You see, I utterly think that this film would have benefited to sticking to the original narrative and not trying to bulk up the whole and keeping it a lot tighter.  I just read The Hobbit with the kids earlier this year, so I’m more familiar with the novel now than I would have been overall.  And I’m forced to acknowledge the biggest issue with Jackson’s adaptation, which is its length and segmentation.

Outside of that, it’s actually pretty good.  Like his LOTR series, the designs and attention to details in creating the world of J.R.R. Tolkein’s Middle Earth is downright exquisite.  Casting is largely fantastic, most especially Martin Freeman as “the hobbit” himself.  He’s quite a wonderful Bilbo.  Just looking at each of the dwarfs, it’s easy to see how much love and invention went into their rather baroque designs.  And the New Zealand settings that fill in for the images of the world of the film are amazing too.

I saw it with the kids and they enjoyed it too.  Clara was a little restless.  Who could blame her?  At least we weren’t sitting in the full marathon of the entire narrative.

But my other biggest criticism is in part of the change to the narrative.  With the added orc storyline, the dwarfs, Bilbo, and Gandalf find themselves treed by not the goblins as in the book but by the orcs.  And since, I suppose, Jackson thought we needed more drama than the mere rescue of the group by giant eagles, we get the first showdown between Thorin and the one-armed orc in which Thorin is nearly killed.  He is instead rescued by Bilbo, who knocks the orc down.

The problem with this is the whole nature of the character of Bilbo.  He’s a coward and a bit of a pacifist.  He has a few moments of action, but he’s much more of a guy of wits and complaints.  His most heroic moment in the book is in the freeing of the dwarfs from the spiders (which is due for the next film).  And in the end, it’s his pluck, cleverness, faithfulness and bravery that earn him Thorin’s deathbed acclaim (at the very end).  But here he gets a flash of David versus Goliath heroism and praise to help round out the first movie with a sort of upbeat ending.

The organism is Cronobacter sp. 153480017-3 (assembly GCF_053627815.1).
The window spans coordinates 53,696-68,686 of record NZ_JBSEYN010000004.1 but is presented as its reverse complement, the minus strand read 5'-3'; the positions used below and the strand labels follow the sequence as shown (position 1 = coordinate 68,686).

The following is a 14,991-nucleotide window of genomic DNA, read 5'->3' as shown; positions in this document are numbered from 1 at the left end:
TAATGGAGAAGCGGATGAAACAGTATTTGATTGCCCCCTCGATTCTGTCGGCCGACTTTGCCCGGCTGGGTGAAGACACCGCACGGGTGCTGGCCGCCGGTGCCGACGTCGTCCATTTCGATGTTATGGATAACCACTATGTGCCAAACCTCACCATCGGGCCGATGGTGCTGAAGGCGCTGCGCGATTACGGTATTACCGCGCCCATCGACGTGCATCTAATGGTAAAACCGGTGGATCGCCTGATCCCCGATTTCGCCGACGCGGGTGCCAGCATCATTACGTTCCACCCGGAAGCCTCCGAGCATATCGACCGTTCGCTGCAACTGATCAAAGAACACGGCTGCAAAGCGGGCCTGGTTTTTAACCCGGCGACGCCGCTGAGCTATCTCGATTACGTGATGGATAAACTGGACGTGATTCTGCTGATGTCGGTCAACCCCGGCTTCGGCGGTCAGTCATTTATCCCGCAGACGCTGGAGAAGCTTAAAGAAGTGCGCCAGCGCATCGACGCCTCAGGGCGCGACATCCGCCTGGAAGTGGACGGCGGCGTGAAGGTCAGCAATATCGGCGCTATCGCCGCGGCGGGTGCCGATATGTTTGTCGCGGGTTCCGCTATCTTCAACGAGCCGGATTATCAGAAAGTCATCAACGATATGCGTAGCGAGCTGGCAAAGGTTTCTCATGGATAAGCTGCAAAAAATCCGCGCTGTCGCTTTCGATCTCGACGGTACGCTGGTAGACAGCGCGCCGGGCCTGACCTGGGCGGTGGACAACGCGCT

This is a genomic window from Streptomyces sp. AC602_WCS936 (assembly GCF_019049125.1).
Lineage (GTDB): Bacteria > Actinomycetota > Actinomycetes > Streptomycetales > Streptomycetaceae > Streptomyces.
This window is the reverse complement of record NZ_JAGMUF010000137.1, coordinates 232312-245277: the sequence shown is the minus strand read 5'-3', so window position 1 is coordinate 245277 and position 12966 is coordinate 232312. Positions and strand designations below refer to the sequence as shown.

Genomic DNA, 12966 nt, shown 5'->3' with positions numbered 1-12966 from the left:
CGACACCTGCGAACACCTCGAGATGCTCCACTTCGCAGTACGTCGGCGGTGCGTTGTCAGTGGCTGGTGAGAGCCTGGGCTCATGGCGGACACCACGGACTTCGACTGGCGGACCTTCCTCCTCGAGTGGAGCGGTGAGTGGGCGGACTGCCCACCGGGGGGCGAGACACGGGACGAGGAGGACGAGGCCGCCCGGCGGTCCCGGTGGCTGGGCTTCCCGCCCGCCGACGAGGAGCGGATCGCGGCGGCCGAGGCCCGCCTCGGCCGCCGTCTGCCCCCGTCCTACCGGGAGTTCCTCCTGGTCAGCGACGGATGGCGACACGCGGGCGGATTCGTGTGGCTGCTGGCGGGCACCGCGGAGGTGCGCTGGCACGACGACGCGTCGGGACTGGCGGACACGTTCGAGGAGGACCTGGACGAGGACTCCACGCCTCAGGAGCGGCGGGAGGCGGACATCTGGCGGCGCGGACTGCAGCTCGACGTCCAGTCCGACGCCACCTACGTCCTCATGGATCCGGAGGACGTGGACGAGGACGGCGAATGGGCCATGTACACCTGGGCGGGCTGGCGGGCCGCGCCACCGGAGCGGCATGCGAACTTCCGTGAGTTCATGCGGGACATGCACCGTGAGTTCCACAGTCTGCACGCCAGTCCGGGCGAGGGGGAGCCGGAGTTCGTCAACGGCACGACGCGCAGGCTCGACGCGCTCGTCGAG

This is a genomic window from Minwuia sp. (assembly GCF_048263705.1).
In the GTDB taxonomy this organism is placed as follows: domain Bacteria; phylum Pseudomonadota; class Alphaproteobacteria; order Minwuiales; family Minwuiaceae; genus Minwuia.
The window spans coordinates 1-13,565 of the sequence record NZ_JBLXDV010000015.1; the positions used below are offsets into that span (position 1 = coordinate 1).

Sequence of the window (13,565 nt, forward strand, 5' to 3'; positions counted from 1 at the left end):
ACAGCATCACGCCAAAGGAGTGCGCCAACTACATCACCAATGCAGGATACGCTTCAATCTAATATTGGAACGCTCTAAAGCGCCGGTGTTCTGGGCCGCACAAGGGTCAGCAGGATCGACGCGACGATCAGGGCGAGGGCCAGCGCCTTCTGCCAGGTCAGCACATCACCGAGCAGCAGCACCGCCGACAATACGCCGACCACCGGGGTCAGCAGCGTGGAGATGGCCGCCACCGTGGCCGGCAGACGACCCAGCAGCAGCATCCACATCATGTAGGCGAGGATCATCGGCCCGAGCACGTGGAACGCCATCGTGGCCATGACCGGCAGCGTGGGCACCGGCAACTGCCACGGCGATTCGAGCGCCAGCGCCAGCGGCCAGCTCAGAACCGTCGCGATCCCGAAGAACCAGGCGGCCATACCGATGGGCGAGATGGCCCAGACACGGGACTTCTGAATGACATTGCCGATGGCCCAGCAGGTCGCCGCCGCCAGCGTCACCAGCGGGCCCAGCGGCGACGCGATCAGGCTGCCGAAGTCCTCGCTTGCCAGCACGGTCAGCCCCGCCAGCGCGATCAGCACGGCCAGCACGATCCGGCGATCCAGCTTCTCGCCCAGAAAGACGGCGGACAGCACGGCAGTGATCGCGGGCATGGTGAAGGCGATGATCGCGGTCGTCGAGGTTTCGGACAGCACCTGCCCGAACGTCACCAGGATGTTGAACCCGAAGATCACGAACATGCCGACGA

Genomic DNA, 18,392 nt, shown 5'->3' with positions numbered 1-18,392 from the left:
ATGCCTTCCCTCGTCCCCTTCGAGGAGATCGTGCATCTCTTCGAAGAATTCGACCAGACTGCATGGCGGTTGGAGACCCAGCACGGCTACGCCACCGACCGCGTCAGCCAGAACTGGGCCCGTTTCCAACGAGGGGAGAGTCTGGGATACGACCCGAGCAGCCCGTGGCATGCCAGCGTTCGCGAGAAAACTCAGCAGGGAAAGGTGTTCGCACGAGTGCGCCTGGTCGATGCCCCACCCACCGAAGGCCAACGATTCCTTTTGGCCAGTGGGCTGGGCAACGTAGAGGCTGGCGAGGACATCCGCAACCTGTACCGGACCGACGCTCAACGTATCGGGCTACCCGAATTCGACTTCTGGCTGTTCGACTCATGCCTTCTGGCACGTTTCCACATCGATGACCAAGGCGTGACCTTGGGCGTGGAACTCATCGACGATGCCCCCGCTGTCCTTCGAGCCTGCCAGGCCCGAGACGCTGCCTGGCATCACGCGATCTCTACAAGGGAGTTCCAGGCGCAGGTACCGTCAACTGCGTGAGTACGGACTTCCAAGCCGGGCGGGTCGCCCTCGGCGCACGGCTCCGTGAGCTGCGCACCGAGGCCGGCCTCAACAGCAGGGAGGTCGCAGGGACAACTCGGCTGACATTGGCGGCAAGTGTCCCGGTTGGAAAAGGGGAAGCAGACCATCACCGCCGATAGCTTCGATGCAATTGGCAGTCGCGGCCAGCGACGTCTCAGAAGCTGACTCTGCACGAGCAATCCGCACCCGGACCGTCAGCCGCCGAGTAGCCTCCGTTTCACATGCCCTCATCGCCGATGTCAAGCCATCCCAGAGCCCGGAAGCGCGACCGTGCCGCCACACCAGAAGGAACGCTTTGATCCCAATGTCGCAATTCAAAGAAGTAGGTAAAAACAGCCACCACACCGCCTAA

I’ve got less complaint about the other changes but changing the nature of the main character in this way seems to cheapen the story even more than the extension and epic epicness of the length that Jackson takes his version of the film.

It’s a great book, a great story.  It’s cool to see it visualized with such appreciation and detail.  And it’s entertaining.

But it’s long.  And this is only a third of the film/story.

Monsters, Inc. (2001)

Monsters, Inc. (2001) movie poster

director Pete Docter
viewed: 12/22/2012 at CineArts @ the Empire Theater, SF, CA

Next to The Incredibles (2004), Monsters, Inc. is likely Pixar’s 2nd best film.  Clara had never seen it.  She loved it.  Big time.  Great characters, designs, clever, funny concept.  Excellent stuff.  ‘Nuff said.

The Twelve Chairs (1970)

The Twelve Chairs (1970) movie poster

director Mel Brooks
viewed: 12/21/2012

After watching Young Frankenstein (1974) with Clara the other day, I bethought myself that it would be interesting to watch some other Mel Brooks films.  I’d maintained for some years a preference for The Producers (1968) and The Twelve Chairs as my favorite of Brooks’ films.  I guess that’s something that I’ll have to reconsider.

Adapted from the Russian novel by Ilf and Petrov, which I’ve heard is a good read, the story follows three conniving fellows in early Soviet Russia all seeking some lost jewels that have been sewn into the seat of a chair, one of a set of twelve, from a dining room set.  Ron Moody plays the down on his luck aristocrat who teams up, against his will with the sly and clever Frank Langella, a crafty scam artist to hunt the chairs.  Dom DeLuise is a priest turned bandit who is racing them for the prize (when he is told of it in a death-bed confession).

It’s slapstick comedy, with a big dose of Vaudeville, broad and at times antic.  Most hilarious are the variety of bad Russian accents.  Everybody seems to have a different one, except for Langella and DeLuise, who just use their normal voices.

The last time I saw this film, which I reckon was over 20 years ago, I thought it was hilarious.  This time, I thought it was funny.  Not hilarious.  DeLuise is the funniest, has the most overt and ridiculous moments, gets to play to his strengths more than anyone else.  It’s a little odd because it’s the sort of shtick that he would carry on with throughout his career to the point that it was less funny and more just “Dom DeLuise”, but here, he’s very funny.

The kids were not overly impressed.  Clara liked it. Felix thought it wasn’t incredibly original (certainly one of the risks when going back to more original material that is a style that’s been usurped by many over the years.)  But I had to agree with them.  I asked Clara which was more funny, The Twelve Chairs or Young Frankenstein.

Hands down, Young Frankenstein.  But still, pretty fun.

V/H/S (2012)

V/H/S (2012) movie poster

directors Adam Wingard, David Bruckner, Ti West, Glenn McQuaid, Joe Swanberg, Radio Silence
viewed: 12/20/2012

V/H/S is an anthology-style horror compendium with its distinction being that all of the films are shot in the “faux found footage” style.  With different directors for each segment, the film also features a central, framing narrative in which a group of thieves/miscreants search a house for a specific VHS tape.  The short films are shown as scenes watched by the guys as they look for their film.